China Slams Alibaba Record $2.8 Billion Fine

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China slapped a record $2.8 billion fine on Alibaba Group Holding Ltd. after an anti-monopoly probe found it abused its market dominance, as Beijing clamps down on its internet giants.

The 18.2 billion yuan penalty is triple the previous high of almost $1 billion that U.S. chipmaker Qualcomm Inc. had to pay in 2015, and was based on 4% of Alibaba’s 2019 domestic revenue, according to China’s antitrust watchdog.

The company will also have to initiate “comprehensive rectifications,” from protecting merchants and customers to strengthening internal controls, the agency said in a statement on Saturday.

The fine — about 12% of Alibaba’s fiscal 2020 net income — helps remove some of the uncertainty that’s hung over China’s second-largest corporation. But Beijing remains intent on reining in its internet and fintech giants and is said to be scrutinizing other parts of billionaire founder Jack Ma’s empire, including Ant Group Co.’s consumer-lending businesses and Alibaba’s extensive media holdings.

Alibaba used its platform rules and technical methods like data and algorithms “to maintain and strengthen its own market power and obtain improper competitive advantage,” the State Administration for Market Regulation concluded in its investigation. The company will likely have to change a raft of practices, like merchant exclusivity, which critics say helped it become China’s largest e-commerce operation.

Alibaba’s practice of imposing a “pick one from two” choice on merchants “shuts out and restricts competition“ in the domestic online retail market, according to the statement.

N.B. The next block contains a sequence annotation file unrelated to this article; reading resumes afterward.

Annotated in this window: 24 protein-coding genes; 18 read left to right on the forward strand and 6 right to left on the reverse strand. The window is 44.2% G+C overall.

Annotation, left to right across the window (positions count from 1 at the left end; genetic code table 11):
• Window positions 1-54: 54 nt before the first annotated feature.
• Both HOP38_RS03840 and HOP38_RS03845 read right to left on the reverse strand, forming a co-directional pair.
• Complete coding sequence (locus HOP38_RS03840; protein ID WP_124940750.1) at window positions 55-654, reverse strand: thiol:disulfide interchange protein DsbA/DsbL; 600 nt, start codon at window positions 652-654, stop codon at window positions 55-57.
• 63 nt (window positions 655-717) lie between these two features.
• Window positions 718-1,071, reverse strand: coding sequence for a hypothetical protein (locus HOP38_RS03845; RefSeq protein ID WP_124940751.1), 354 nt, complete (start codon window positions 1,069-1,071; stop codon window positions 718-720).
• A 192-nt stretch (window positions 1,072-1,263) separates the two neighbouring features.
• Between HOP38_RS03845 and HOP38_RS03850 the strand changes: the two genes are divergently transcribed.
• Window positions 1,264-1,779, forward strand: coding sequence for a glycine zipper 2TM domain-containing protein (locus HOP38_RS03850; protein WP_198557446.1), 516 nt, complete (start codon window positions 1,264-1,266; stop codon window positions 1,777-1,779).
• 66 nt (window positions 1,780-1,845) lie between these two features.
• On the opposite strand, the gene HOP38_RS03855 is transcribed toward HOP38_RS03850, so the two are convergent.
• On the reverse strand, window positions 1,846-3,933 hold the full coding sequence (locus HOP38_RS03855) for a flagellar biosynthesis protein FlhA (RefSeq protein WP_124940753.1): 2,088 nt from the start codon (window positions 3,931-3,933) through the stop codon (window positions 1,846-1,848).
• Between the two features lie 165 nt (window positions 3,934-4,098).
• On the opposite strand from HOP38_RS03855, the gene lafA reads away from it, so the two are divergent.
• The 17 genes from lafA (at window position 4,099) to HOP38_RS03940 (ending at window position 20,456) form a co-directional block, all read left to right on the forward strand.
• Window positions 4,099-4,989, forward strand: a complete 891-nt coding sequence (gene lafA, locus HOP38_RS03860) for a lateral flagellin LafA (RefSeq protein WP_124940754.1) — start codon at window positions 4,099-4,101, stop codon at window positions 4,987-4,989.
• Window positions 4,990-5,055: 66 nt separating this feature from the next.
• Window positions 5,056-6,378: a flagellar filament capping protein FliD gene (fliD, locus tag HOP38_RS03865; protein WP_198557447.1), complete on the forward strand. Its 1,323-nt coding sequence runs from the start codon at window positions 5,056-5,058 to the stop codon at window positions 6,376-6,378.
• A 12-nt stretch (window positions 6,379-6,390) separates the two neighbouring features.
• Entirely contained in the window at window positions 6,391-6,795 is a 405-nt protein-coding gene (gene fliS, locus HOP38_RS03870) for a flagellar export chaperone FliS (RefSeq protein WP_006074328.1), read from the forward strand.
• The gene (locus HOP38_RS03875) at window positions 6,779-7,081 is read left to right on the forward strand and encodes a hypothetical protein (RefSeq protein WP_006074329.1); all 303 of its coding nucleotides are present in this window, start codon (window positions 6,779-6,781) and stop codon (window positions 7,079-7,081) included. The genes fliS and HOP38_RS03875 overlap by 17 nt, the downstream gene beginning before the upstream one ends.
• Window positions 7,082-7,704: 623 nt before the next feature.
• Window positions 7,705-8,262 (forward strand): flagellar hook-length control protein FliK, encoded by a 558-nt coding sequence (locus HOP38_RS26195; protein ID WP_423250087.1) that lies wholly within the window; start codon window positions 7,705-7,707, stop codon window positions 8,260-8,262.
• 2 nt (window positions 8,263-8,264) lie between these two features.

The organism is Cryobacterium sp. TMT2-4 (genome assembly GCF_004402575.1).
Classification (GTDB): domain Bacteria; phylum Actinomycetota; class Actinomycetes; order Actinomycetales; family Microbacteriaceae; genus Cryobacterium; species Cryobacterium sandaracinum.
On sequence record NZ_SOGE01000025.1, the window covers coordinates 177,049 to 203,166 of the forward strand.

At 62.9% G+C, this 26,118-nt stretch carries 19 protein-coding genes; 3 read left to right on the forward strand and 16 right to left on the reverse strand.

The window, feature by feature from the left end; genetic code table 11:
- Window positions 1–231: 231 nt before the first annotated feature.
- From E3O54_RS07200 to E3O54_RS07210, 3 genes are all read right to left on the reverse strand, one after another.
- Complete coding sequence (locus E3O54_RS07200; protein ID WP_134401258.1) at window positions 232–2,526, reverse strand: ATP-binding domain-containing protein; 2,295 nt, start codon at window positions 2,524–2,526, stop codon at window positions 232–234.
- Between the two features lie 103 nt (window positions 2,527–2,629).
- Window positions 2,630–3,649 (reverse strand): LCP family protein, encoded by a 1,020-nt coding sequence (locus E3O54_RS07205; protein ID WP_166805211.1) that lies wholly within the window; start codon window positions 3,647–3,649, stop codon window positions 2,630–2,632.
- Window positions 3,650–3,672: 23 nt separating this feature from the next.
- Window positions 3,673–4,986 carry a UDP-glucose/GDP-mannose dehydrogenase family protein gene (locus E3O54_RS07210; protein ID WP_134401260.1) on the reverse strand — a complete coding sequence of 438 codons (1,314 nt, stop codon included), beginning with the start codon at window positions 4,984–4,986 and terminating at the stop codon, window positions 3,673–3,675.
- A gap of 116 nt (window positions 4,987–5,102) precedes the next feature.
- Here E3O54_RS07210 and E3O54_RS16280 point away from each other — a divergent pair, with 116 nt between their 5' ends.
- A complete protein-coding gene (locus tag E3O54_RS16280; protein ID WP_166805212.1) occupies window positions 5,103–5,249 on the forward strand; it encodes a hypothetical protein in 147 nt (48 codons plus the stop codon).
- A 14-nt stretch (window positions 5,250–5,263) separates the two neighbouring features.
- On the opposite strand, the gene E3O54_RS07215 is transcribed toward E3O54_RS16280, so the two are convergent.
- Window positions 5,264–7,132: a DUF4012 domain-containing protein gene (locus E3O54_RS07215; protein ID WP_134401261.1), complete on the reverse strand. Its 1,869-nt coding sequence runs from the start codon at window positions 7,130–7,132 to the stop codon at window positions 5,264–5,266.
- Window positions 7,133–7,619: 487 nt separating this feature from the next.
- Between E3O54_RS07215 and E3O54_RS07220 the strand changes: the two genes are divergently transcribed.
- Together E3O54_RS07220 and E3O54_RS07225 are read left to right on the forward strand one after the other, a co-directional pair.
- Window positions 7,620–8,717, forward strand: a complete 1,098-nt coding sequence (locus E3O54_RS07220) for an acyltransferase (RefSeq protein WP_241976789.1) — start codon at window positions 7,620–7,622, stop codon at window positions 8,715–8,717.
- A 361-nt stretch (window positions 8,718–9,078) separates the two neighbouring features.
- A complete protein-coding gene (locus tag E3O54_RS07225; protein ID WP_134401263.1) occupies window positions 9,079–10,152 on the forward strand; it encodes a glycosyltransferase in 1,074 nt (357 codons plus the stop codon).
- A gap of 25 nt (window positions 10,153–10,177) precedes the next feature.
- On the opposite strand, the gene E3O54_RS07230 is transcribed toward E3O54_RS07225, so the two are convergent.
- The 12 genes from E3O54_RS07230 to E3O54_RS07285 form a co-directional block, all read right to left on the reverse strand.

The government action sends a clear warning to the tech sector as the government scrutinizes the influence that companies like Alibaba and social media giant Tencent Holdings Ltd. wield over spheres from consumer data to mergers and acquisitions.

The investigation into Alibaba was one of the opening salvos in a campaign seemingly designed to curb the power of China’s internet leaders and their billionaire founders.

The company has come under mounting pressure from authorities since Ma spoke out against China’s regulatory approach to the finance sector in October. Those comments set in motion an unprecedented regulatory offensive, including scuttling Ant Group Co.’s $35 billion initial public offering.

Alibaba said it will hold a conference call Monday morning Hong Kong time to address lingering questions around the antitrust watchdog’s decree.

Still, it remains unclear whether the watchdog or other agencies might demand further action. Regulators are said for instance to be concerned about Alibaba’s ability to sway public discourse and want the company to sell some of its media assets, including the South China Morning Post, Hong Kong’s leading English-language newspaper.

The Hangzhou-based firm will be required to implement “comprehensive rectifications,” including strengthening internal controls, upholding fair competition, and protecting businesses on its platform and consumers’ rights, the regulator said. It will need to submit reports on self-regulation to the authority for three consecutive years.

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